I’ve spent much of my life trying to escape the blessing/curse of being a writer. By age six, I knew my vocation was dyed in the wool. That didn’t stop me from trying other callings. I studied to be an actor and a dancer, spent a good portion of my youth as what amounted to a spy, and worked as a linguist in seven languages. The major alternative to writing, though, was music.
My consuming passion for music started even before I knew I was a writer. I ended up taking a BA in composition from the University of California, but by the time I graduated, I already knew I wasn’t good enough to create first-class music. When I listened to Mozart, and especially Bach, I saw my own limitations all too clearly. That didn’t stop me from composing reams of music that I now see really wasn’t bad.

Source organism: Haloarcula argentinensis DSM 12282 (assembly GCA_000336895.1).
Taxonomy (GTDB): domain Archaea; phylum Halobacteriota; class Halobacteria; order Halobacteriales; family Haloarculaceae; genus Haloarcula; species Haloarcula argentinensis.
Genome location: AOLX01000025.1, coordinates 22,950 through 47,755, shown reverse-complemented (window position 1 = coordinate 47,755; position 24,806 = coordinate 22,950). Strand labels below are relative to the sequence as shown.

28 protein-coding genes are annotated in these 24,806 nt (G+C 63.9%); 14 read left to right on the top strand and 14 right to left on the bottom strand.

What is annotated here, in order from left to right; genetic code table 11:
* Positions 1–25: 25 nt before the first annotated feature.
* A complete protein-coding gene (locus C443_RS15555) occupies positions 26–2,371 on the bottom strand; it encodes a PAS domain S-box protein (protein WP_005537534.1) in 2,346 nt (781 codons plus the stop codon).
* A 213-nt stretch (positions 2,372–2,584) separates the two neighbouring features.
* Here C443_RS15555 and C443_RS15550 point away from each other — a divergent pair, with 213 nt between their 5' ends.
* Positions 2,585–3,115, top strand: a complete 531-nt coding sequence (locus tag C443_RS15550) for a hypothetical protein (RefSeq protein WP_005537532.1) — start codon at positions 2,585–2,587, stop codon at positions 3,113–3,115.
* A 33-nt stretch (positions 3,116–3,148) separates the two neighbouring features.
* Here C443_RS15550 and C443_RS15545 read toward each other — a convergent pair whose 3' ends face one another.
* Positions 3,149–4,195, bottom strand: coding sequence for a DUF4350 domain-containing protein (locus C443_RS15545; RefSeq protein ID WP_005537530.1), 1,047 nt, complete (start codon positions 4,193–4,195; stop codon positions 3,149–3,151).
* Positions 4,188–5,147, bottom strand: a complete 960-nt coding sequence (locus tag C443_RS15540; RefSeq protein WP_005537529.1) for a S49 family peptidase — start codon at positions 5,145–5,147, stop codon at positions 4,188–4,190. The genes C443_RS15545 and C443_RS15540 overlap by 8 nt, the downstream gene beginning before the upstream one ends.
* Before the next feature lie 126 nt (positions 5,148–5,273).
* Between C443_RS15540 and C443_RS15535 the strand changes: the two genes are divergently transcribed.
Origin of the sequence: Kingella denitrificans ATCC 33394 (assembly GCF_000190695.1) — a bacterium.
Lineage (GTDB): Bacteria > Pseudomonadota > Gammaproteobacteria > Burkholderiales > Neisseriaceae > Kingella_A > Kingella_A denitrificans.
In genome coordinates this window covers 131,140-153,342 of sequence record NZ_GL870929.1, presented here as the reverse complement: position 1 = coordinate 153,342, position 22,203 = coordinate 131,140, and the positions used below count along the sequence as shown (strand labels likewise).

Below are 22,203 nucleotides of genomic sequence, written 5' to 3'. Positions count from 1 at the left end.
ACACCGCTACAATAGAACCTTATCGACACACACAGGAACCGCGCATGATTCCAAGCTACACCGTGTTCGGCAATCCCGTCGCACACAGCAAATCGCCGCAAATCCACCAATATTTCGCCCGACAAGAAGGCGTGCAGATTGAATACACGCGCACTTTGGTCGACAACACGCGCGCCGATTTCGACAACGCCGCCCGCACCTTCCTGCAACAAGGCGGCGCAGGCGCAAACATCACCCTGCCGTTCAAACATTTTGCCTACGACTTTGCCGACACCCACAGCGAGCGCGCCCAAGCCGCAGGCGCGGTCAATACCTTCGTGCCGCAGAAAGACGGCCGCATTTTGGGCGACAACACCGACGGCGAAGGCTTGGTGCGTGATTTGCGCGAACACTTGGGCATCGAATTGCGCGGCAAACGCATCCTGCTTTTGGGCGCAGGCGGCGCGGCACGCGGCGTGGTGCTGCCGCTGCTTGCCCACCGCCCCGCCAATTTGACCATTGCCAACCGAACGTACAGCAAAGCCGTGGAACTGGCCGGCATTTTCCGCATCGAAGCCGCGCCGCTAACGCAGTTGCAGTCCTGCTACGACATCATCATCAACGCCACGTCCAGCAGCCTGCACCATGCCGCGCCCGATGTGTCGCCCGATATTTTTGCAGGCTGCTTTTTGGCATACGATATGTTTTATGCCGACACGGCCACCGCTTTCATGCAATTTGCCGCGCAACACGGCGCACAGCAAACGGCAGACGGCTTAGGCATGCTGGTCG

I went on to take work-related advance degrees—a master’s in Government and a doctorate in Public Administration—and I found time to work with church choirs and folk groups and even wrote music for them.
Finally, by the time I was in my thirties, I surrendered to my vocation and began restructuring my life so that I could eventually write fiction full time.
I have found over the years that depth understanding and work in disciplines other than writing can enrich the writer’s soul and make his writing more effective. The system and logic of music is relevant only to itself, and the logic of no other discipline applies to it. But learning to think in that logic gave me the power to think in words with new insight and perspective. The only comparable training that has lifted my way with words was the study of languages other than English, especially Asian languages whose logic is totally alien to English. I find a cunning irony in the discovery that because Asian languages are often tonal, my understanding of the way tones work in music was an immense help to me in learning to speak those languages. I conclude that any depth training of the human brain can invigorate the writer’s soul.